end for;
return query_id;

Note that I had to run it many times, as get_query_operator_stats() can timeout. The query_id not in statement makes sure that each time we run the script, it only add missing data.

Analyzing the table scans

Now that we have stored the detailed query stats for 88 queries, we can have fun analyzing them. For example, this view will isolate the stats of only the table scan steps:

create or replace view analyze_table_scans2
select qid, query_id, session_id, query_tag
, operator_attributes:table_name::string tablename
, array_size(operator_attributes:columns) table_ncols
, execution_time_breakdown:overall_percentage::float time_percent
, execution_time_breakdown:local_disk_io::float local_disk_io
, execution_time_breakdown:processing::float processing
, execution_time_breakdown:synchronization::float synchronization
, operator_statistics:io:bytes_scanned::int bytes_scanned
, operator_statistics:io:percentage_scanned_from_cache::float percentage_scanned_from_cache
, operator_statistics:network:network_bytes::int network_bytes
, operator_statistics:pruning:partitions_scanned::int scanned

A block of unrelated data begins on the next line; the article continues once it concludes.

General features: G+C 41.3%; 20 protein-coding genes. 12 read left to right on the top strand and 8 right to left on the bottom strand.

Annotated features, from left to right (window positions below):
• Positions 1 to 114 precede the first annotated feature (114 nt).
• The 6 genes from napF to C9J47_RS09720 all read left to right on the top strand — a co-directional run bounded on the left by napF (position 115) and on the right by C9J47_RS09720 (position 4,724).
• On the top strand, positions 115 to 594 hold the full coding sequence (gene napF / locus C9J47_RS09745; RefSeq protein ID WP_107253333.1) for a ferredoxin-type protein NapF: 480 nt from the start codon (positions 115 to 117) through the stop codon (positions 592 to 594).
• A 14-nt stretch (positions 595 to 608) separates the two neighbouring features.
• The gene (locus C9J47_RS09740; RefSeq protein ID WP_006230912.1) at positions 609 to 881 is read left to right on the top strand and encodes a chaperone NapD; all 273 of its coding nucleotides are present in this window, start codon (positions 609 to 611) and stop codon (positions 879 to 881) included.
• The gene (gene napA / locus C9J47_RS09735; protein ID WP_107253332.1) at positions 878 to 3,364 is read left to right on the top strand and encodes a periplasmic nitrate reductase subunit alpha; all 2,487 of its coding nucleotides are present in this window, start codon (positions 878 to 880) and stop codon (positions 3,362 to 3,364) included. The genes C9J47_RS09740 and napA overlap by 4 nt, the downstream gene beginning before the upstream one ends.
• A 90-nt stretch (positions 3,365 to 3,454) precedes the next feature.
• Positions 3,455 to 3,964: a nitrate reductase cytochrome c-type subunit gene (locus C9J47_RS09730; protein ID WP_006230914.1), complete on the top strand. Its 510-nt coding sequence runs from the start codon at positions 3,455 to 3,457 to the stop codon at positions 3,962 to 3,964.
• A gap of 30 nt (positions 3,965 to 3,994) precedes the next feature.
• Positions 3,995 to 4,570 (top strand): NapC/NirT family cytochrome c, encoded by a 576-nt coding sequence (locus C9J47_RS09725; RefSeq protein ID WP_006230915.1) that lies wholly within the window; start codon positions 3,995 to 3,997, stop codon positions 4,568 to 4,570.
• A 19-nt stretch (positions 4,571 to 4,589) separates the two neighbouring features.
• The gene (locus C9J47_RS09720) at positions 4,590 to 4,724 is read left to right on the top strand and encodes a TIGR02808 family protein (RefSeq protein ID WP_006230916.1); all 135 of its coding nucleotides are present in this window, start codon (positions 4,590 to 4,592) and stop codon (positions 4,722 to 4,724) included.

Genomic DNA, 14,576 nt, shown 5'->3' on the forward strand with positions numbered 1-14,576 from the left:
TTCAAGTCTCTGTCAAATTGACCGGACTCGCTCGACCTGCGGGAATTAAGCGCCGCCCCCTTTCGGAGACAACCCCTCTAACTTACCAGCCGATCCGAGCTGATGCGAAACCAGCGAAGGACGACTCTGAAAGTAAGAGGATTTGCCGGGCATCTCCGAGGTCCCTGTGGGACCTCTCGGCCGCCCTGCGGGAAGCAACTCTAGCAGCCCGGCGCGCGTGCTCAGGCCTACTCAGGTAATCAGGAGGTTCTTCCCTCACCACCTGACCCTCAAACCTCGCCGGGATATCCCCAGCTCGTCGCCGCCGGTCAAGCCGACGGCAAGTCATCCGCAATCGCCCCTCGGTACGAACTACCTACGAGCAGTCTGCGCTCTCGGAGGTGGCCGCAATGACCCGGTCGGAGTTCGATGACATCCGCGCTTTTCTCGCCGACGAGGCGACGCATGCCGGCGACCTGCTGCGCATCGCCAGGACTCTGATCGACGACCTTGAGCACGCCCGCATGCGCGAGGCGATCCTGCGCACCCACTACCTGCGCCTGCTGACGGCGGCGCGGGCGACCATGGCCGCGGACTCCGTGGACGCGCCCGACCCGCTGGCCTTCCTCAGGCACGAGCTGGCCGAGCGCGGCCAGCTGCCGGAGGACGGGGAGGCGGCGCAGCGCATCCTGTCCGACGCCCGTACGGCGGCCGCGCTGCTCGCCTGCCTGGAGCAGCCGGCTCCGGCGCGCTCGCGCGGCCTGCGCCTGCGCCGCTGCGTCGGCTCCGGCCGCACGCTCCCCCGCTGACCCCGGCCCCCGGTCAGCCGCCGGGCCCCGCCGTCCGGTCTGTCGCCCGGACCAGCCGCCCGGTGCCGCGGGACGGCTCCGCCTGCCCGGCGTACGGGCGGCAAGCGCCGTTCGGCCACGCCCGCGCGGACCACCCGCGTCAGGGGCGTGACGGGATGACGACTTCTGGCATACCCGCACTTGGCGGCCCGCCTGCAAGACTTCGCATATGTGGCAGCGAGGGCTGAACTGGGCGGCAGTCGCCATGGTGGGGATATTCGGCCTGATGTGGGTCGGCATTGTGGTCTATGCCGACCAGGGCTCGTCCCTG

, operator_statistics:pruning:partitions_total::int total
, scanned/total ratio
from query_operator_stats_cache2
where operator_type = 'TableScan';
Detailed stats for each table scanned within each query

With easy access to these stats, now we can focus on any aspect — for example on what percentage of data was scanned from the local disk cache on each session:

select session_id, query_tag, avg(percentage_scanned_from_cache)
from analyze_table_scans2
group by 1, 2
order by session_id;
Average percentage scanned from cache for each benchmark run

Looking at these results we get to learn something new: The second run was faster for the S and XL session, because in both second runs the data was “warm” and available to be scanned from cache. But only the 2nd run on the XL warehouse was able to get 100% of data out of the local disk cache — the S warehouse still had to go fetch some of it on the warm run.

This shows that the XL warehouse is not only faster because it offers more parallelism to run each query — but it also has a larger local disk cache that — in this case — is able to hold all the data scanned warm between rounds.

Then with the detailed stats, you can find out what tables had to be re-read from cold-storage, and in which queries:

select qid, tablename, percentage_scanned_from_cache, bytes_scanned
from analyze_table_scans2
where session_id=1
order by percentage_scanned_from_cache;
Find out which tables had to bring data back from cold storage in the wh-Small 2nd run

Here you can see that it’s the table LINEITEM that had to be re-read from cold storage during the 2nd run in the small warehouse — within query #19, #12, #1, and #3 — but in all cases it was only a small percentage of that table. Meanwhile on the XL warehouse all the warm data stayed cached on the local disk.